This work provides a compelling explanation of something that has bedeviled a number of feminist scholars: Why did popular authors like Edna Ferber continue to write conventional fiction while living lives that were far from conventional? Amanda J. Zink argues that white writers like Ferber and Willa Cather avoided the subject of their own domestic labor by writing about the performance of domestic labor by "others," showing that American print culture, both in novels and through advertisements, moved away from portraying women as angels in the house and instead sought to persuade other women to be angels in their houses. Zink further explores lesser-known works such as Mexican American cookbooks and essays in Indian boarding school magazines to show how women writers "dialoging domesticity" exemplify the cross-cultural encounters between "colonial domesticity" and "sovereign domesticity." By situating these interpretations of literature within their historical contexts, Zink shows how these writers championed and challenged the ideology of domesticity.
Amanda J. Zink is an assistant professor in the Department of English and Philosophy at Idaho State University. Her essays have appeared in several publications, including Studies in American Indian Literatures, Studies in American Fiction, and Western American Literature.
"Zink has amassed an utterly fascinating new archive of literary and extra-literary materials--from virtually undiscussed writers like Elinor Cowan Stone and Cleofas Jaramillo to magazine ads, pamphlets, and even score cards from homemakers' contests--all in the service of showing that American print culture neatly transferred ideologies of domesticity from white women to women of color. The discussions of soap ads and Better Babies campaigns are just riveting (and appalling)."--Siobhan Senier, author of Voices of American Indian Assimilation and Resistance: Helen Hunt Jackson, Sarah Winnemucca, and Victoria Howard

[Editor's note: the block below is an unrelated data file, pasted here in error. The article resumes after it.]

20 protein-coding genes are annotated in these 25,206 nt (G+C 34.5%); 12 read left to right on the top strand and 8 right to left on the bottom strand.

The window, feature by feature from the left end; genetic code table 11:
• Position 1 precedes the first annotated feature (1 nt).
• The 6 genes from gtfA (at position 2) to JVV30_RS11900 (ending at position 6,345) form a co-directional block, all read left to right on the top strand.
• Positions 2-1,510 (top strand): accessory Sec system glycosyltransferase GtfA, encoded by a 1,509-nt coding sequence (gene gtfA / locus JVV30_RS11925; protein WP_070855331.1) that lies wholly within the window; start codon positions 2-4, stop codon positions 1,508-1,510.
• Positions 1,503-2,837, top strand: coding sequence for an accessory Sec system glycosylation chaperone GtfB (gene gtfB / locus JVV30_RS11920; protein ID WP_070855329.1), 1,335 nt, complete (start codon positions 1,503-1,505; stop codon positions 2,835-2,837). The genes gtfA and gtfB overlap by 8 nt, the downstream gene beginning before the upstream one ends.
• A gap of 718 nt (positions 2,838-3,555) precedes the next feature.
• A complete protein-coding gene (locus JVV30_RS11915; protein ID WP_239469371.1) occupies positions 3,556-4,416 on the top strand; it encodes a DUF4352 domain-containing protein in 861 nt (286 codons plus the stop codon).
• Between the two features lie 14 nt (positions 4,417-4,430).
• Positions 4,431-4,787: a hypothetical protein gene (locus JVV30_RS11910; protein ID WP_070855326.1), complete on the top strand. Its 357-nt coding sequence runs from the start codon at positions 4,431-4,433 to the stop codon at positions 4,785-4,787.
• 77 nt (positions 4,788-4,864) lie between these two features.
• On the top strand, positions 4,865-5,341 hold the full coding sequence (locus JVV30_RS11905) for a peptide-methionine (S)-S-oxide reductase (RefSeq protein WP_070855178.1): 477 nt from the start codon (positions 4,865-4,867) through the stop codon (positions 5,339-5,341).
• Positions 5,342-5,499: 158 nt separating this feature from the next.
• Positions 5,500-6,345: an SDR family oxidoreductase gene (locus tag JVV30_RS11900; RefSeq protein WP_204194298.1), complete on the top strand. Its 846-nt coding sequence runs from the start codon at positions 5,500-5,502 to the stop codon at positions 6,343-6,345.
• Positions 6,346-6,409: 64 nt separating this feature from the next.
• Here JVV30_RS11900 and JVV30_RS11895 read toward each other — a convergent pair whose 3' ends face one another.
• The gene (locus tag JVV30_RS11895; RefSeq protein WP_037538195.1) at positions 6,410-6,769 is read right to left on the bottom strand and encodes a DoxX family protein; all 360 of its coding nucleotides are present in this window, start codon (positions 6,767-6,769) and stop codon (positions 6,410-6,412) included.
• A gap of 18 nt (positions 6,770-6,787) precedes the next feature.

List of Illustrations Acknowledgments
Introduction. The Literature of Modern American Domesticity Chapter One. Delegating Domesticity: White Women Writers and the New American Housekeepers Chapter Two. Dialoging Domesticity: Resisting and Assimilating "The American Lady" in Early Mexican American Women's Writing Chapter Three. Regulating Domesticity: Carlisle School's Publications and Children's Books for "American Princesses" Chapter Four. Practicing Domesticity: From Domestic Outing Programs to Sovereign Domesticity Epilogue. Fashioning Femininity: "Types of American Girls," "Types of Indian Girls," and the "Wrong Kind of (Mexican) Woman"
Appendix. Advertisements for and Reviews of Evelyn Hunt Raymond Novels Notes Bibliography Index